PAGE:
Irish jails home to prisoners of 66 nationalities

Irish Prison Service figures show 3,650 inmates, which includes 134 women

In some cases, employees with certain language proficiencies provide an informal interpreter or translation service for inmates who do not speak English. Photograph: Cyril Byrne

In some cases, employees with certain language proficiencies provide an informal interpreter or translation service for inmates who do not speak English. Photograph: Cyril Byrne

 

Some 66 nationalities are represented in Irish jails with Polish, Lithuanian, British and Romanian men forming the largest ethnic groupings after Irish inmates.

Records from the Irish Prison Service (IPS) show 3,516 men, including 441 non-nationals, were incarcerated at the end of September.

A total of 77 Polish, 66 Lithuanian, 63 British, 49 Romanian and 18 Latvian men were inmates in Irish institutions, with Nigerian, Brazilian, Chinese, and Czech nationals also significantly represented.

Of the 3,650 people in custody in the State earlier this year, 134 were women, according to data released by the IPS under the Freedom of Information Act.

A total of 110 women in female detention centres in Dublin and Limerick were from Ireland, while British, Polish, Romanian, and Lithuanian women formed the largest non-Irish groupings.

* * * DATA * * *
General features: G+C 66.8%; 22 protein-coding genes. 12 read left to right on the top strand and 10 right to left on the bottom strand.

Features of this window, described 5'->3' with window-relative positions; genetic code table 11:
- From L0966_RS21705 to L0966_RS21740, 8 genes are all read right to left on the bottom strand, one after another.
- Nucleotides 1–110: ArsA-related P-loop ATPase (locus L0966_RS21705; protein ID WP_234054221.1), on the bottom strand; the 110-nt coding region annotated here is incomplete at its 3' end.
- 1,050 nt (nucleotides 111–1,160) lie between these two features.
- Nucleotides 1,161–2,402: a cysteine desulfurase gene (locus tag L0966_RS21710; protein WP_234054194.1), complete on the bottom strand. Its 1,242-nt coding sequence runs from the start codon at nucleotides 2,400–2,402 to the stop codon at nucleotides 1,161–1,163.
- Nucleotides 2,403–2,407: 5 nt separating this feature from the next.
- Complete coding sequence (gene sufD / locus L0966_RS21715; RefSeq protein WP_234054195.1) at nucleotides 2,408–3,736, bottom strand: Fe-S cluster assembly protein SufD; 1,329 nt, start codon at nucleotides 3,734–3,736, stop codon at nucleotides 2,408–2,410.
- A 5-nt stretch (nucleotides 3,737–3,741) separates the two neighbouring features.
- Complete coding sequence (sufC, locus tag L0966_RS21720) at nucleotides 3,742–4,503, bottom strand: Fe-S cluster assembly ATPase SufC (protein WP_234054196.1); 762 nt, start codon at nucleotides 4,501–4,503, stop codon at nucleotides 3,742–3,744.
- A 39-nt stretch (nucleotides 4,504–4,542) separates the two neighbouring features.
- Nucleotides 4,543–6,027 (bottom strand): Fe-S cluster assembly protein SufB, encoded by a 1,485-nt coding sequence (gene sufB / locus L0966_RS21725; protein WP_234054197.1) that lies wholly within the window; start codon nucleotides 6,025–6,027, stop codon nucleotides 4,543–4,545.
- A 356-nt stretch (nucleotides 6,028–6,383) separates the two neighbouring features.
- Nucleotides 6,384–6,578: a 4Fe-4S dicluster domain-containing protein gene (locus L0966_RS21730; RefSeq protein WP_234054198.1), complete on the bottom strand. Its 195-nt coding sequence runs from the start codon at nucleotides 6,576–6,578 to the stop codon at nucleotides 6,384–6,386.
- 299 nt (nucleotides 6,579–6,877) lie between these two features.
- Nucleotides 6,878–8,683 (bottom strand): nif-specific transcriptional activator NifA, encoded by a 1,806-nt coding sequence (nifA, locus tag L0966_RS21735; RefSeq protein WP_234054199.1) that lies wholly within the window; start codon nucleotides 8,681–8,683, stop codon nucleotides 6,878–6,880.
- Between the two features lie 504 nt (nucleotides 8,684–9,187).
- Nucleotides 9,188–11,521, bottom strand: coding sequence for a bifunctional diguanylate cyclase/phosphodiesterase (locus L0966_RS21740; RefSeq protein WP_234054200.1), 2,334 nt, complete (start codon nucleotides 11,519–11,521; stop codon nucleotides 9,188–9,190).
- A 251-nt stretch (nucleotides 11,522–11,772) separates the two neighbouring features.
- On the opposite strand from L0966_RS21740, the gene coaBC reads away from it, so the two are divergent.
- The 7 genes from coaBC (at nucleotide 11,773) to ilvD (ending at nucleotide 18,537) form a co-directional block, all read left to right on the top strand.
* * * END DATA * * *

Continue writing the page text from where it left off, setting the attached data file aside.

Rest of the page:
The IPS said it spent €63,513 on interpreter services from the start of 2013 to the end of last September.

From January to September this year, it has paid €12,102 for such communication services and has been using the translation and interpreting company, Context.

Language difficulties

The IPS said foreign language assistance is provided where there may be language difficulties for inmates “especially where important information needs to be imparted such as at committal stage, or when presenting to healthcare professionals”.

Figures from the IPS also indicate that its prison staff are from 15 different countries of origin.

Four Nigerian, four Romanian, three British, two Lithuanian and two Polish staff work in IPS institutions, along with members from China, Denmark, Holland, France, Germany and South Africa.

In some cases, employees with certain language proficiencies provide an informal interpreter or translation service for inmates who do not speak English, said the IPS.

Separately, officials said it was not possible to give a figure for the number of prisoners who are deaf, but said deaf persons in custody have historically been “facilitated locally” with a sign language interpreter when needed.

In addition, the IPS said prisoners are entitled to correspond through Irish if they wish, adding it will facilitate, as much as possible, anyone who wants to do so.

Inmates can learn a number of languages in jail, and the education unit at Portlaoise Prison has offered classes in Irish, Spanish, English, French and German.